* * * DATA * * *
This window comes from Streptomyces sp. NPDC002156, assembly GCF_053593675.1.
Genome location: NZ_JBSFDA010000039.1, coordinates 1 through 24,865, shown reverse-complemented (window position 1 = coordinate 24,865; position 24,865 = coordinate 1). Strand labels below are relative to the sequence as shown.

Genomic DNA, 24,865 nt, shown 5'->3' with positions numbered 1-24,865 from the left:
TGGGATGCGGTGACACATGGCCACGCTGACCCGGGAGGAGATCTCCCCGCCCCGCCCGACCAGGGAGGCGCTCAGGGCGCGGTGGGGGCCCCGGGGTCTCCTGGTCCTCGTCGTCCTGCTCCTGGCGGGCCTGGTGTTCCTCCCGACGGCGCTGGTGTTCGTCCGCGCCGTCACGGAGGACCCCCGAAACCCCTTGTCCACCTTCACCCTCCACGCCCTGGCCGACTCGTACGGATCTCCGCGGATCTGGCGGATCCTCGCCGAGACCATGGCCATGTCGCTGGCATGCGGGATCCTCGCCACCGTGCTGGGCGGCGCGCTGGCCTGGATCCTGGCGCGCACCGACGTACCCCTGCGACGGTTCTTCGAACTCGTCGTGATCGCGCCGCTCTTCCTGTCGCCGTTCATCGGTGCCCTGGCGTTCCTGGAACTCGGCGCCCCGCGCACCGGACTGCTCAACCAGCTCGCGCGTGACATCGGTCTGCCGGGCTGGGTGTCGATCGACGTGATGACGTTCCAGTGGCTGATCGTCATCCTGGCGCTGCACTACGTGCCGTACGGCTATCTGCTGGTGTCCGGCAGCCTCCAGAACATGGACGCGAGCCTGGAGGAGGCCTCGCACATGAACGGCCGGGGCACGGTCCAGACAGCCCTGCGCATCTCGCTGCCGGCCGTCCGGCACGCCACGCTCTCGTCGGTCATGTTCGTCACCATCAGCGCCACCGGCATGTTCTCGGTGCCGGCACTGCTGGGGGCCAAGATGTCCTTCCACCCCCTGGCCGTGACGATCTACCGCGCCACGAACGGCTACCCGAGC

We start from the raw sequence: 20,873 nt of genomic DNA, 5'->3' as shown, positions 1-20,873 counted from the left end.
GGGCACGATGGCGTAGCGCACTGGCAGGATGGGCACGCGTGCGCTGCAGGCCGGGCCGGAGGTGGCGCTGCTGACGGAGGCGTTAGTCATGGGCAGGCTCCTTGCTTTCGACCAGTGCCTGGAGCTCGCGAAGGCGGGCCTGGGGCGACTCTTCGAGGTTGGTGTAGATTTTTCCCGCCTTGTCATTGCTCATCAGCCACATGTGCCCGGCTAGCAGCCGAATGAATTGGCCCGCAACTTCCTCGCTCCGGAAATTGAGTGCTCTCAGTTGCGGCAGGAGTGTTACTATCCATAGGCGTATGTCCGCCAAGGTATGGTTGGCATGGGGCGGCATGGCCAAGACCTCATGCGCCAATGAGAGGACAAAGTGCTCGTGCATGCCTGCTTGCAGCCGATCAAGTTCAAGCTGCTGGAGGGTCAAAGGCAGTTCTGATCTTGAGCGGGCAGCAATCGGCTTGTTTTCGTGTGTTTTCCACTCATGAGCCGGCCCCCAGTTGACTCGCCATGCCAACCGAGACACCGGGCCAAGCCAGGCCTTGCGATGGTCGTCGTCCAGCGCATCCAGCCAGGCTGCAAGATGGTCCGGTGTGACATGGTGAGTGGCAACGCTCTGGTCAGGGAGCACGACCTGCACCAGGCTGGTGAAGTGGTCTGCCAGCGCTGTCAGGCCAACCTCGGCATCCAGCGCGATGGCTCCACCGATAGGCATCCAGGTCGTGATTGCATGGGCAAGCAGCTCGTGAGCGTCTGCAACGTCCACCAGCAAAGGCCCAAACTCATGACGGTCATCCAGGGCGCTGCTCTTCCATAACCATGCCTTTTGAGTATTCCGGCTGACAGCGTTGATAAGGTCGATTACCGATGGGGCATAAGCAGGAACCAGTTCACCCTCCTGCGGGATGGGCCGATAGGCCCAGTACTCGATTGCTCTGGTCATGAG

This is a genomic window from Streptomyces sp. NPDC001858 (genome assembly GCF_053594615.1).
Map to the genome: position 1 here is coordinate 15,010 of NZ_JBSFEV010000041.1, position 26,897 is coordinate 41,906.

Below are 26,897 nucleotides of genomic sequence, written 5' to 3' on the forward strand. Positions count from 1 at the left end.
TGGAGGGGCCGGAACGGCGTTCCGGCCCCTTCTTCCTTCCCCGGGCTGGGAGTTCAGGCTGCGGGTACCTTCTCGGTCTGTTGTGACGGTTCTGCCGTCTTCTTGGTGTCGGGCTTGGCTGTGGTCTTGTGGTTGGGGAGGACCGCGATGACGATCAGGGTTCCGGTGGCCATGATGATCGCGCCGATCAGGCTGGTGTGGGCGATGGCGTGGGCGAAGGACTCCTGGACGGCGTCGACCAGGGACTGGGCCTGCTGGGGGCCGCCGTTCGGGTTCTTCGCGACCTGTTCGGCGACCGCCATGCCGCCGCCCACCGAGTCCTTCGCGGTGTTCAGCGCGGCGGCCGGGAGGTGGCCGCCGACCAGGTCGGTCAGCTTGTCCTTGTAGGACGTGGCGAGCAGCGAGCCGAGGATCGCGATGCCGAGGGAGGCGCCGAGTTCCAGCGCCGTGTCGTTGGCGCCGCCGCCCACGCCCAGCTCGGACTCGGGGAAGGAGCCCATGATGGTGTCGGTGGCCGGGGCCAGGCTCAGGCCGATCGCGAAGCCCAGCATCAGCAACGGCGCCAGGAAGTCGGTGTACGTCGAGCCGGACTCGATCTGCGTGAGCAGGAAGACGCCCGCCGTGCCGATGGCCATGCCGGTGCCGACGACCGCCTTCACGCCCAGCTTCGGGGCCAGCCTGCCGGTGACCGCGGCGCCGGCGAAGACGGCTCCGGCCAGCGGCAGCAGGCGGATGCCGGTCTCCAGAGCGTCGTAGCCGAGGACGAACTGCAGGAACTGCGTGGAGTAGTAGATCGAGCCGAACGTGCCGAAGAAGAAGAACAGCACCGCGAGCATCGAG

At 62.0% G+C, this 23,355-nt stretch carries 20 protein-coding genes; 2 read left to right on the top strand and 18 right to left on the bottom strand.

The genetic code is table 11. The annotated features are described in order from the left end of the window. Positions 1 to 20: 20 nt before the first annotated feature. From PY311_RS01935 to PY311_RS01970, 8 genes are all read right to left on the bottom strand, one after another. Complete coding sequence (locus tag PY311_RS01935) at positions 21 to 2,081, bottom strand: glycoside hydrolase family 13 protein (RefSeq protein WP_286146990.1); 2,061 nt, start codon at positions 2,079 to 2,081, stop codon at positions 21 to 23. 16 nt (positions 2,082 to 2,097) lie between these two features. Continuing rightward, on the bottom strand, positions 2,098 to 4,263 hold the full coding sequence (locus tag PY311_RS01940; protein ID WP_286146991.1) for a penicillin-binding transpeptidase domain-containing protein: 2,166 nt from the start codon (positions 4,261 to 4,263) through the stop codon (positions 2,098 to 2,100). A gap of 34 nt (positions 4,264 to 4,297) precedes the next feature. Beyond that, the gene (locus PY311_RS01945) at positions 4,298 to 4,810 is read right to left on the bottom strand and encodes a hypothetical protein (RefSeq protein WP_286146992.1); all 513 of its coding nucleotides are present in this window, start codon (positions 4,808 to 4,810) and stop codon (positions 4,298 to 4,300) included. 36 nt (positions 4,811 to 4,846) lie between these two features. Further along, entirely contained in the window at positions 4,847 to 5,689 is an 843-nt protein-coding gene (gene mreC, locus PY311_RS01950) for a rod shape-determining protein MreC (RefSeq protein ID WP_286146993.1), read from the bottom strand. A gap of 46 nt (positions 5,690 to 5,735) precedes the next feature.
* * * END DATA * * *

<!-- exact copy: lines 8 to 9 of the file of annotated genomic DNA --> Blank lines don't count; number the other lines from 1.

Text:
Map to the genome: position 1 here is coordinate 15,010 of NZ_JBSFEV010000041.1, position 26,897 is coordinate 41,906.

Below are 26,897 nucleotides of genomic sequence, written 5' to 3' on the forward strand. Positions count from 1 at the left end.